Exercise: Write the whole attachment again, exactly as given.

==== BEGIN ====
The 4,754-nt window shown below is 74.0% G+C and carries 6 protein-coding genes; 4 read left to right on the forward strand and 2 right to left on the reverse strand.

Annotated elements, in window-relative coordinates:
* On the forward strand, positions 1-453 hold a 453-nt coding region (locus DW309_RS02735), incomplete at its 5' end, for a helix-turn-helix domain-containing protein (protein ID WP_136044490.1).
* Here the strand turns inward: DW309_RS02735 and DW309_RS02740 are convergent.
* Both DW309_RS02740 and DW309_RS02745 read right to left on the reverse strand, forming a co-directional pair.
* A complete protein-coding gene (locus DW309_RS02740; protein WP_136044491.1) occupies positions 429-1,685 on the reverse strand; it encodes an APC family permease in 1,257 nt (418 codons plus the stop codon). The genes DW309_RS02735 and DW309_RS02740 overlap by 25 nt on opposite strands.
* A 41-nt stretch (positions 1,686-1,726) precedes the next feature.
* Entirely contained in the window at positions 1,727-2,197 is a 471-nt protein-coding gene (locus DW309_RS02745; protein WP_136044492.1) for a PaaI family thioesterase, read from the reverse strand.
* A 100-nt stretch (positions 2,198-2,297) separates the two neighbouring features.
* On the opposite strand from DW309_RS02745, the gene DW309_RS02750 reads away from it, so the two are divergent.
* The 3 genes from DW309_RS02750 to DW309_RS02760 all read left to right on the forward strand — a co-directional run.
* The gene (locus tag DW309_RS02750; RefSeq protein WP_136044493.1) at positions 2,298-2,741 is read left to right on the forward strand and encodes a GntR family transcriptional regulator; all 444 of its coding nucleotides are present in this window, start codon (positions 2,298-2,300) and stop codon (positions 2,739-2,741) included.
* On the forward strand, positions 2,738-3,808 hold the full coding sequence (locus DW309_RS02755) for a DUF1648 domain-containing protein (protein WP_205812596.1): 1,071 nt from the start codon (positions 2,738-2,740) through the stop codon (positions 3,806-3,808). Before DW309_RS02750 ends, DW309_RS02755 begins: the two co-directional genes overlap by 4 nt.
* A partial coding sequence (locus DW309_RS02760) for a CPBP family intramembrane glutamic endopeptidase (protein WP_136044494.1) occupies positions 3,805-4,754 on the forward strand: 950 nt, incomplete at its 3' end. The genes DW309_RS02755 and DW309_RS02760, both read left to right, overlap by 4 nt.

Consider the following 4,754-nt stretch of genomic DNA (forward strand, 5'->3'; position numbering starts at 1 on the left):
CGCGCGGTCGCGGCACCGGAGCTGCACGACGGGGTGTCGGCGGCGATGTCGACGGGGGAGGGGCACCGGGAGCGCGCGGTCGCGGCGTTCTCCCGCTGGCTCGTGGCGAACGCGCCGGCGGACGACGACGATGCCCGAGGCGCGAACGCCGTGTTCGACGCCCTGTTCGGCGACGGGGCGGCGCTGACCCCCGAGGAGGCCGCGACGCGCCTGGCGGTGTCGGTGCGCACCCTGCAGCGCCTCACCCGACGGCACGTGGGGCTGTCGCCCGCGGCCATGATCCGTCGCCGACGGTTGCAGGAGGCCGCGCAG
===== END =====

The 4,754-nt window shown below is 74.0% G+C and carries 6 protein-coding genes; 4 read left to right on the forward strand and 2 right to left on the reverse strand.

Annotated elements, in window-relative coordinates:
* On the forward strand, positions 1-453 hold a 453-nt coding region (locus DW309_RS02735), incomplete at its 5' end, for a helix-turn-helix domain-containing protein (protein ID WP_136044490.1).
* Here the strand turns inward: DW309_RS02735 and DW309_RS02740 are convergent.
* Both DW309_RS02740 and DW309_RS02745 read right to left on the reverse strand, forming a co-directional pair.
* A complete protein-coding gene (locus DW309_RS02740; protein WP_136044491.1) occupies positions 429-1,685 on the reverse strand; it encodes an APC family permease in 1,257 nt (418 codons plus the stop codon). The genes DW309_RS02735 and DW309_RS02740 overlap by 25 nt on opposite strands.
* A 41-nt stretch (positions 1,686-1,726) precedes the next feature.
* Entirely contained in the window at positions 1,727-2,197 is a 471-nt protein-coding gene (locus DW309_RS02745; protein WP_136044492.1) for a PaaI family thioesterase, read from the reverse strand.
* A 100-nt stretch (positions 2,198-2,297) separates the two neighbouring features.
* On the opposite strand from DW309_RS02745, the gene DW309_RS02750 reads away from it, so the two are divergent.
* The 3 genes from DW309_RS02750 to DW309_RS02760 all read left to right on the forward strand — a co-directional run.
* The gene (locus tag DW309_RS02750; RefSeq protein WP_136044493.1) at positions 2,298-2,741 is read left to right on the forward strand and encodes a GntR family transcriptional regulator; all 444 of its coding nucleotides are present in this window, start codon (positions 2,298-2,300) and stop codon (positions 2,739-2,741) included.
* On the forward strand, positions 2,738-3,808 hold the full coding sequence (locus DW309_RS02755) for a DUF1648 domain-containing protein (protein WP_205812596.1): 1,071 nt from the start codon (positions 2,738-2,740) through the stop codon (positions 3,806-3,808). Before DW309_RS02750 ends, DW309_RS02755 begins: the two co-directional genes overlap by 4 nt.
* A partial coding sequence (locus DW309_RS02760) for a CPBP family intramembrane glutamic endopeptidase (protein WP_136044494.1) occupies positions 3,805-4,754 on the forward strand: 950 nt, incomplete at its 3' end. The genes DW309_RS02755 and DW309_RS02760, both read left to right, overlap by 4 nt.

Consider the following 4,754-nt stretch of genomic DNA (forward strand, 5'->3'; position numbering starts at 1 on the left):
CGCGCGGTCGCGGCACCGGAGCTGCACGACGGGGTGTCGGCGGCGATGTCGACGGGGGAGGGGCACCGGGAGCGCGCGGTCGCGGCGTTCTCCCGCTGGCTCGTGGCGAACGCGCCGGCGGACGACGACGATGCCCGAGGCGCGAACGCCGTGTTCGACGCCCTGTTCGGCGACGGGGCGGCGCTGACCCCCGAGGAGGCCGCGACGCGCCTGGCGGTGTCGGTGCGCACCCTGCAGCGCCTCACCCGACGGCACGTGGGGCTGTCGCCCGCGGCCATGATCCGTCGCCGACGGTTGCAGGAGGCCGCGCAG